Posted By Claire on September 9, 2010
On this day in history, the 9th September 1513, while Henry VIII was away, busy campaigning against the French, James IV and his Scottish troops crossed the border and challenged the English force, which was headed by Thomas Howard, the Earl of Surrey, at Flodden in Northumberland.
Before leaving for France, Henry VIII had left his wife, Catherine of Aragon in charge of England as governor of the realm and captain general of the forces. She was regent and was to manage the kingdom, with the help of a council, while Henry was fighting France with the help of Imperial forces. Flodden was a victory for Catherine. After about three hours of fighting, the English army had defeated the Scots, killing most of the Scottish aristocracy, including two abbots, two bishops, twelve earls and King James IV himself. The English army lost around 1,500 men, whereas the Scottish army lost 5,000 – 17,000, depending on which source you believe!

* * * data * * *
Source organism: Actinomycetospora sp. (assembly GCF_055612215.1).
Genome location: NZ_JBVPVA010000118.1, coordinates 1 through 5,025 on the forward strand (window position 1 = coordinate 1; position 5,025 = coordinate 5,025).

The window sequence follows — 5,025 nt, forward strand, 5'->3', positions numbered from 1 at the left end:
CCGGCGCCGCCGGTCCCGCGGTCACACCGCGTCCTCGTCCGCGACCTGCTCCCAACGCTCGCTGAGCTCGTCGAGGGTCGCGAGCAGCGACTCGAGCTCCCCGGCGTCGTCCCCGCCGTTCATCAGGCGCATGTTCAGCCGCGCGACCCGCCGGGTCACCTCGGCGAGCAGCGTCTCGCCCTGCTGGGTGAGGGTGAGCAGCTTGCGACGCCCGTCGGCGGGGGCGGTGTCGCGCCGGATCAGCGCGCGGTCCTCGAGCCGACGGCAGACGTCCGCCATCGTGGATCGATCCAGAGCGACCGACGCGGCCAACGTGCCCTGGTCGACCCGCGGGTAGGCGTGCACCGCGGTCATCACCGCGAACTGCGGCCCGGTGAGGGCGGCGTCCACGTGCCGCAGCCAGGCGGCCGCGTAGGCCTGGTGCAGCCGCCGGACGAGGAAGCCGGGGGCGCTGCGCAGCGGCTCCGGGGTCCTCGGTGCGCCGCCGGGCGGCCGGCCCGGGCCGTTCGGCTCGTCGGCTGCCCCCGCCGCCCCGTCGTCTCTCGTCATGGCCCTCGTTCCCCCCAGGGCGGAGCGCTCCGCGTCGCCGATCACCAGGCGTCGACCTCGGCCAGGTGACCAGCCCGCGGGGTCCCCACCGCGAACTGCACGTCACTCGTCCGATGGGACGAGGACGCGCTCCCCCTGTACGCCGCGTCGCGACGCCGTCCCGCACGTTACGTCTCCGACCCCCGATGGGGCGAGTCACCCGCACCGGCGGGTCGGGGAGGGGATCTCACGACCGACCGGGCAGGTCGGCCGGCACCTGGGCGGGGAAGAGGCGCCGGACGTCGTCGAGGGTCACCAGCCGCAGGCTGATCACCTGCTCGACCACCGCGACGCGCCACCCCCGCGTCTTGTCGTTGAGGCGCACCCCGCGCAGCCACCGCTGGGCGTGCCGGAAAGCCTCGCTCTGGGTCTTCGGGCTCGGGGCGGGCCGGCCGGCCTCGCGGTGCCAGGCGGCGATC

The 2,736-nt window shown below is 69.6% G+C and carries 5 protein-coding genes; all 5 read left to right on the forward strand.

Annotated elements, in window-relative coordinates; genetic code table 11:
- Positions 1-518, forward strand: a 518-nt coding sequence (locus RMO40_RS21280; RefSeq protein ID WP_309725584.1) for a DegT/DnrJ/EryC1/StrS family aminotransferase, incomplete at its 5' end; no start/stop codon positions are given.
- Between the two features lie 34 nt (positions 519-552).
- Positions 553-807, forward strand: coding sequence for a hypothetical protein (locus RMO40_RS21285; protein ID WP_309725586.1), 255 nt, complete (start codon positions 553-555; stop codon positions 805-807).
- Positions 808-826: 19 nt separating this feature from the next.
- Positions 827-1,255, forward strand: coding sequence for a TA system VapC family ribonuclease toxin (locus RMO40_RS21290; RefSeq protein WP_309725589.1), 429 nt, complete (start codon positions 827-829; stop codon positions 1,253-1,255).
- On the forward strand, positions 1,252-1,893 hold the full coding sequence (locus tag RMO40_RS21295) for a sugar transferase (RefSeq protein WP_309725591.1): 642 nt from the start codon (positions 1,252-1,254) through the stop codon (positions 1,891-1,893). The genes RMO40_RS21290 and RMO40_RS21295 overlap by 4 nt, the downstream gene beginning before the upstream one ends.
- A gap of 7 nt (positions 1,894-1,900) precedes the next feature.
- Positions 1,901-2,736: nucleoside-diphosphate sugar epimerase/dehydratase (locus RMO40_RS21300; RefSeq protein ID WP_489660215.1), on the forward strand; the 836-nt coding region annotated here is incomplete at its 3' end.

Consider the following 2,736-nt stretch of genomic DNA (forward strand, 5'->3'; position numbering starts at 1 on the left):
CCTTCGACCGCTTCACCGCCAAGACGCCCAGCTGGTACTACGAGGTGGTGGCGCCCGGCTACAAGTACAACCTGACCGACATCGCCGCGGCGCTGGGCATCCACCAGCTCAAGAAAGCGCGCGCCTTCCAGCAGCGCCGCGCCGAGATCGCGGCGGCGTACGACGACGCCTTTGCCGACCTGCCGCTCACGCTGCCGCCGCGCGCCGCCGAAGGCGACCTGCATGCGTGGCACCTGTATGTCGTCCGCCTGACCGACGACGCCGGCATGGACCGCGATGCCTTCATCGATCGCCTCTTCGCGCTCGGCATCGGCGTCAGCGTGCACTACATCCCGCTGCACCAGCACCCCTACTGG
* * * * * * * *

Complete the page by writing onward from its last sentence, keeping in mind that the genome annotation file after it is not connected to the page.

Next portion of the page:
J J Scarisbrick writes that while Henry VIII could send his wife a handful of French prisoners, Catherine could send him James IV’s bloodstained coat. It was one of Catherine’s finest hours, she had managed to hold England together while the King was away and protect it from the Scots. It was a good day for the Earl of Surrey too, he had the title “Duke of Norfolk” restored to him.
You might be interested in viewing the Two Men in a Trench series episode on the Battle of Flodden on YouTube – see https://www.youtube.com/watch?v=Ra1XCVn9NAo for the first part.